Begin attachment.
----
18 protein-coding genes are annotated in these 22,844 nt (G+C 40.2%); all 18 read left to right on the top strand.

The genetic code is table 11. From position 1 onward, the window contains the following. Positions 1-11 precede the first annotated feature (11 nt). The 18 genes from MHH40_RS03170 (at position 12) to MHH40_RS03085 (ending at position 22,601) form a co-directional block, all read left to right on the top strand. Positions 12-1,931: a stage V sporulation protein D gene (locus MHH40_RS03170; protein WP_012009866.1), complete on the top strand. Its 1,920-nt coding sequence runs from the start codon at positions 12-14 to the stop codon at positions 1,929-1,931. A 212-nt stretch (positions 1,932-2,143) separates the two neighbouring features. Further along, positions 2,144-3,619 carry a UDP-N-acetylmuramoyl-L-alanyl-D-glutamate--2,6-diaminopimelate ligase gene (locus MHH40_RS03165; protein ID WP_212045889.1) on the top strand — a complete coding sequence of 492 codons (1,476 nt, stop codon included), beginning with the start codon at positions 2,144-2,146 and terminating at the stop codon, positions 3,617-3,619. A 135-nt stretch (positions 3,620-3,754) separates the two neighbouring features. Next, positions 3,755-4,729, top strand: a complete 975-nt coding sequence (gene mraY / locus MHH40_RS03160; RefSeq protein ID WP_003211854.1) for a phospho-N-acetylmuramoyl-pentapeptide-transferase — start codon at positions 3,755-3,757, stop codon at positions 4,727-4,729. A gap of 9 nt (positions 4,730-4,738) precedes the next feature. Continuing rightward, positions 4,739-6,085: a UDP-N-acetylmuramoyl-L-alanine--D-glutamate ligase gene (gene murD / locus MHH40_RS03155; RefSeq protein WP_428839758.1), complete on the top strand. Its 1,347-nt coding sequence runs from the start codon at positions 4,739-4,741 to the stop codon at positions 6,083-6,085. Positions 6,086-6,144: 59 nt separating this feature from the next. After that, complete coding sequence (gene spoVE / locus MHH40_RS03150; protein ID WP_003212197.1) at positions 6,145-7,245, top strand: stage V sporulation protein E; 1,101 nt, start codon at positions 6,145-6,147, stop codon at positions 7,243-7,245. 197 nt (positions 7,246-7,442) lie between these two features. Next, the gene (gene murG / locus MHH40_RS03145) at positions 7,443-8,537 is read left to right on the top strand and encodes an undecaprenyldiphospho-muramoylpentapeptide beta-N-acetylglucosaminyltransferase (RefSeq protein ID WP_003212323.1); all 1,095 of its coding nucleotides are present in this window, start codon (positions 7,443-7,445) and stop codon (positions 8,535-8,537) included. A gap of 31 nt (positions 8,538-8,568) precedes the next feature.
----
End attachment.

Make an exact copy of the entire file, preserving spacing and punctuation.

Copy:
18 protein-coding genes are annotated in these 22,844 nt (G+C 40.2%); all 18 read left to right on the top strand.

The genetic code is table 11. From position 1 onward, the window contains the following. Positions 1-11 precede the first annotated feature (11 nt). The 18 genes from MHH40_RS03170 (at position 12) to MHH40_RS03085 (ending at position 22,601) form a co-directional block, all read left to right on the top strand. Positions 12-1,931: a stage V sporulation protein D gene (locus MHH40_RS03170; protein WP_012009866.1), complete on the top strand. Its 1,920-nt coding sequence runs from the start codon at positions 12-14 to the stop codon at positions 1,929-1,931. A 212-nt stretch (positions 1,932-2,143) separates the two neighbouring features. Further along, positions 2,144-3,619 carry a UDP-N-acetylmuramoyl-L-alanyl-D-glutamate--2,6-diaminopimelate ligase gene (locus MHH40_RS03165; protein ID WP_212045889.1) on the top strand — a complete coding sequence of 492 codons (1,476 nt, stop codon included), beginning with the start codon at positions 2,144-2,146 and terminating at the stop codon, positions 3,617-3,619. A 135-nt stretch (positions 3,620-3,754) separates the two neighbouring features. Next, positions 3,755-4,729, top strand: a complete 975-nt coding sequence (gene mraY / locus MHH40_RS03160; RefSeq protein ID WP_003211854.1) for a phospho-N-acetylmuramoyl-pentapeptide-transferase — start codon at positions 3,755-3,757, stop codon at positions 4,727-4,729. A gap of 9 nt (positions 4,730-4,738) precedes the next feature. Continuing rightward, positions 4,739-6,085: a UDP-N-acetylmuramoyl-L-alanine--D-glutamate ligase gene (gene murD / locus MHH40_RS03155; RefSeq protein WP_428839758.1), complete on the top strand. Its 1,347-nt coding sequence runs from the start codon at positions 4,739-4,741 to the stop codon at positions 6,083-6,085. Positions 6,086-6,144: 59 nt separating this feature from the next. After that, complete coding sequence (gene spoVE / locus MHH40_RS03150; protein ID WP_003212197.1) at positions 6,145-7,245, top strand: stage V sporulation protein E; 1,101 nt, start codon at positions 6,145-6,147, stop codon at positions 7,243-7,245. 197 nt (positions 7,246-7,442) lie between these two features. Next, the gene (gene murG / locus MHH40_RS03145) at positions 7,443-8,537 is read left to right on the top strand and encodes an undecaprenyldiphospho-muramoylpentapeptide beta-N-acetylglucosaminyltransferase (RefSeq protein ID WP_003212323.1); all 1,095 of its coding nucleotides are present in this window, start codon (positions 7,443-7,445) and stop codon (positions 8,535-8,537) included. A gap of 31 nt (positions 8,538-8,568) precedes the next feature.